Amber Rudd knows all about the magic money tree. Hers is a tax haven in the Bahamas [VIDEO]

Kerry-anne Mendoza

Amber Rudd used her ‘magic money tree’ slogan to attack Labour during the BBC debate so often that viewers began a drinking game in her honour. But it turns out the Home Secretary knows quite a lot about spiriting money away. Particularly to tax havens in the Bahamas.

The tax haven Home Secretary

In a largely overlooked investigation in 2016, The Guardian revealed:

Her involvement with two companies in an offshore tax haven, and another where her co-director was jailed for fraud.

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A fresh leak of tax haven data names the home secretary as having been a director of two companies in the Bahamas – a fact she did not refer to earlier this year when defending David Cameron over his father’s investment fund in the same country.

It continues:

The home secretary’s name appears in a cache of company data from the Bahamas, a Caribbean tax haven that imposes no income, corporate or wealth taxes on individuals investing in offshore companies.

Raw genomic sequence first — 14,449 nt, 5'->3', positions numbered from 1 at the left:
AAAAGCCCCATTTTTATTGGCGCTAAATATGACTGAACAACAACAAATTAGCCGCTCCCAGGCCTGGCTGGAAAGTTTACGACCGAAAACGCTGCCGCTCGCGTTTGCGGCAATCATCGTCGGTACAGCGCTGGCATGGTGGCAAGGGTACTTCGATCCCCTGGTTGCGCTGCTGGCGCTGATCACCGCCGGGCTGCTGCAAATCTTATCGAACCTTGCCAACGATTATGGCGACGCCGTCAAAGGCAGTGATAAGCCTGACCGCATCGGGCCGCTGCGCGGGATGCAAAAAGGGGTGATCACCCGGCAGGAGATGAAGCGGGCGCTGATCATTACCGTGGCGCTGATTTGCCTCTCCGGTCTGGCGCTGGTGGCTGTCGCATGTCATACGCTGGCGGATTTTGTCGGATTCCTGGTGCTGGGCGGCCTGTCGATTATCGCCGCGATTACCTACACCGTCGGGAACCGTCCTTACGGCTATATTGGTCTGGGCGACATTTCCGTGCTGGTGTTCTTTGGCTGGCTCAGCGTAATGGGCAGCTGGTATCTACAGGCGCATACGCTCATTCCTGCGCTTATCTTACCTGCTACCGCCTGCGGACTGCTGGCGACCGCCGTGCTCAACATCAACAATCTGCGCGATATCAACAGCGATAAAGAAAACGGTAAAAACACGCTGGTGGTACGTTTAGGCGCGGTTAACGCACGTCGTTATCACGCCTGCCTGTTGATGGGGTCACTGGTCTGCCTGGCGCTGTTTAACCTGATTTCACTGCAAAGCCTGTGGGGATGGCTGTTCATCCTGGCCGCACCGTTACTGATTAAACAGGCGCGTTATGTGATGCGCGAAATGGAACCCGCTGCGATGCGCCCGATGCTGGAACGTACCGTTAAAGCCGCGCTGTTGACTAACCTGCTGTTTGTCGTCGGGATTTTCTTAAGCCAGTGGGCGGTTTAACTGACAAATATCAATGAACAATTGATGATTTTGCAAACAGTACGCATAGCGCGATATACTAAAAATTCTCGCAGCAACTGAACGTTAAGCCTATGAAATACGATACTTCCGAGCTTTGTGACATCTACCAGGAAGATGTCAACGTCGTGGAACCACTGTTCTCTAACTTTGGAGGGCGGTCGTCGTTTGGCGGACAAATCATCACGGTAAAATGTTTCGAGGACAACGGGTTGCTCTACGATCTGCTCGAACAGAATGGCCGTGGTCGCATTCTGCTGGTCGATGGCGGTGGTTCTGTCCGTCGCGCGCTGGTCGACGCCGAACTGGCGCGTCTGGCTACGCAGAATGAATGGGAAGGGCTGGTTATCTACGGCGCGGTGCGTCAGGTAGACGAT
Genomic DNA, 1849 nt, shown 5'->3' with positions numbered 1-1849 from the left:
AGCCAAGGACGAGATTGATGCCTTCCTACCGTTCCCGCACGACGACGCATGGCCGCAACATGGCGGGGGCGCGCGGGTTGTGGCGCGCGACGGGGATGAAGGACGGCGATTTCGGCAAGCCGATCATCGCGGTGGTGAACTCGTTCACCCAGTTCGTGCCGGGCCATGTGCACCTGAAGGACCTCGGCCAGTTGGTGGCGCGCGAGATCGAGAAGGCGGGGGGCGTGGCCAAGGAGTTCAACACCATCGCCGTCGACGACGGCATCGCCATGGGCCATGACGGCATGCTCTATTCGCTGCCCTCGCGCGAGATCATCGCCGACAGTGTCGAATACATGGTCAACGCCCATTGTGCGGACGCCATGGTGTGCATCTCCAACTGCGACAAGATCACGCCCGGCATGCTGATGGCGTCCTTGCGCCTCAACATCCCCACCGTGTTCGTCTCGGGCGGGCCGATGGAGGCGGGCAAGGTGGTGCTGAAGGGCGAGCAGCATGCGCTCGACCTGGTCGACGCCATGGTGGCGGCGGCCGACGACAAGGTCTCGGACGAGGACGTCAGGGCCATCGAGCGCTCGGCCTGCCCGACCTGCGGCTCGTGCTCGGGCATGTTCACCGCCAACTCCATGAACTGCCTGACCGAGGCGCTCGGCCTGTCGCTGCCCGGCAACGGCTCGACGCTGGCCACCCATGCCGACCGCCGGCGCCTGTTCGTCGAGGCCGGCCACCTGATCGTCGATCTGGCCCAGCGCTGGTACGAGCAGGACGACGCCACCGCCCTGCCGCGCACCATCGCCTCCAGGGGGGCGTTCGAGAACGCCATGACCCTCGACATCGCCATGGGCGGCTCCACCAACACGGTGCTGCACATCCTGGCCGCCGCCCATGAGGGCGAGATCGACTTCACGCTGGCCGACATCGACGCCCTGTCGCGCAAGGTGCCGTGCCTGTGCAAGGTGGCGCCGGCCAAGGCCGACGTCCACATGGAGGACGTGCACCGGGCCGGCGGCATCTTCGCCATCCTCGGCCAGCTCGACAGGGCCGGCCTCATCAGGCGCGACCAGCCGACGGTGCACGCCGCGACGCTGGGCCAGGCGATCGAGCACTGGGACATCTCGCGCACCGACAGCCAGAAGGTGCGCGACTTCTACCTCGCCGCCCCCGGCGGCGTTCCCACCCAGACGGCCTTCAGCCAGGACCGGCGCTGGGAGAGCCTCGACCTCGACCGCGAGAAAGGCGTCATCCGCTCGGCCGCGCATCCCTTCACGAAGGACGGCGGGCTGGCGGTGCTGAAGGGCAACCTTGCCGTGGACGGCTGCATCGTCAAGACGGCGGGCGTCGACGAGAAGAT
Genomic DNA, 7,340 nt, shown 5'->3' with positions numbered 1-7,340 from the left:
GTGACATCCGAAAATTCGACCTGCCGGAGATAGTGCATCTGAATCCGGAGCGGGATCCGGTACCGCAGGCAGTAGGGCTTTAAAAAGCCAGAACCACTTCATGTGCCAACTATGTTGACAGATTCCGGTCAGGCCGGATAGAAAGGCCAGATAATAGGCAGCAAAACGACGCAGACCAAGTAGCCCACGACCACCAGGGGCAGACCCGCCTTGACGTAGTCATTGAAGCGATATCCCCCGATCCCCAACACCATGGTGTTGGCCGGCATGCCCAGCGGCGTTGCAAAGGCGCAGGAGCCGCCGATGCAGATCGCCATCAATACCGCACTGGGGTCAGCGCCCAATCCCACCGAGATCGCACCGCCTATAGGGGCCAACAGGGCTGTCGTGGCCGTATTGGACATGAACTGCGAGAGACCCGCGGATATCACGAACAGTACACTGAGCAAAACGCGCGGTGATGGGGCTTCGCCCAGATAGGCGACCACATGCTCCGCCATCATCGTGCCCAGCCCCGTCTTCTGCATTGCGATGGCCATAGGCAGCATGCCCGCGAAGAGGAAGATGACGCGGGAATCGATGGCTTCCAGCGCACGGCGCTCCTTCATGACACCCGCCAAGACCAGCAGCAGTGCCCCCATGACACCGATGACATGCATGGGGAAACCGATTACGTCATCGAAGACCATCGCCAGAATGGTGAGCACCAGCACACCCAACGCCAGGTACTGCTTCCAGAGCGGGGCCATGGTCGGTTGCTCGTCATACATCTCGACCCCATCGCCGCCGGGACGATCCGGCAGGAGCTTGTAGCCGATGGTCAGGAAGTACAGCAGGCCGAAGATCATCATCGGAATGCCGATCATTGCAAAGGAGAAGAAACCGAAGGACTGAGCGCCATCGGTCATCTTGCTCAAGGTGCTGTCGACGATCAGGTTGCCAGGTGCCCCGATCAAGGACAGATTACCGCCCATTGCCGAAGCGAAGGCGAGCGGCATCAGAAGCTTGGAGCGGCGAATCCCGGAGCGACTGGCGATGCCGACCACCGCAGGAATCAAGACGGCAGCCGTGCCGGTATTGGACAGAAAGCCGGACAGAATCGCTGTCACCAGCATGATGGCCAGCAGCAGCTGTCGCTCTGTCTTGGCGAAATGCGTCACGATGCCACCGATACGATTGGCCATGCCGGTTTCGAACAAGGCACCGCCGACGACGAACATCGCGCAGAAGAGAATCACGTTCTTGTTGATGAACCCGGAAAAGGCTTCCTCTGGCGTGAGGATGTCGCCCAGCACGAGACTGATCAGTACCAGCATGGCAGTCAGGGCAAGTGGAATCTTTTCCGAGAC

The data, leaked to the German newspaper Süddeutsche Zeitung and shared with the International Consortium of Investigative Journalists, constitutes a list of directors of 175,000 Bahamas registered companies.

At the time, a spokesperson for Rudd said:

It is a matter of public record that Amber had a career in business before entering politics.

But like former Conservative Prime Minister David Cameron, former venture capitalist Rudd has benefited personally from such tax avoidance schemes.

From the Bahamas to Downing Street

There is a reason this is important to reflect upon now. Because it informs Conservative views and decisions on public spending and tax. Labour’s fully-costed manifesto pledges cost only a little over half the annual corporate welfare bill the taxpayer currently spends. Each year, the government gives away £93bn in tax breaks and subsidies to big business. Labour’s plan is not to create money out of thin air, but to transfer some of it from the corporate welfare state to the public welfare state. And to use that money to build hospitals and fund the NHS, to build houses that people can afford to live in, and to put police back on the streets after Conservative cuts left 20,000 officers lose their jobs.

These services might not mean much to Rudd and a party composed of millionaires with their wealth stashed offshore. But it is life and death to parents, carers, public sector workers, small business owners, and families across the UK. So they all have the chance to stand up and be counted on 8 June, at the general election.

Judging by the audience reaction to Rudd on 31 May, this election might not be the cake walk the Conservatives imagined:

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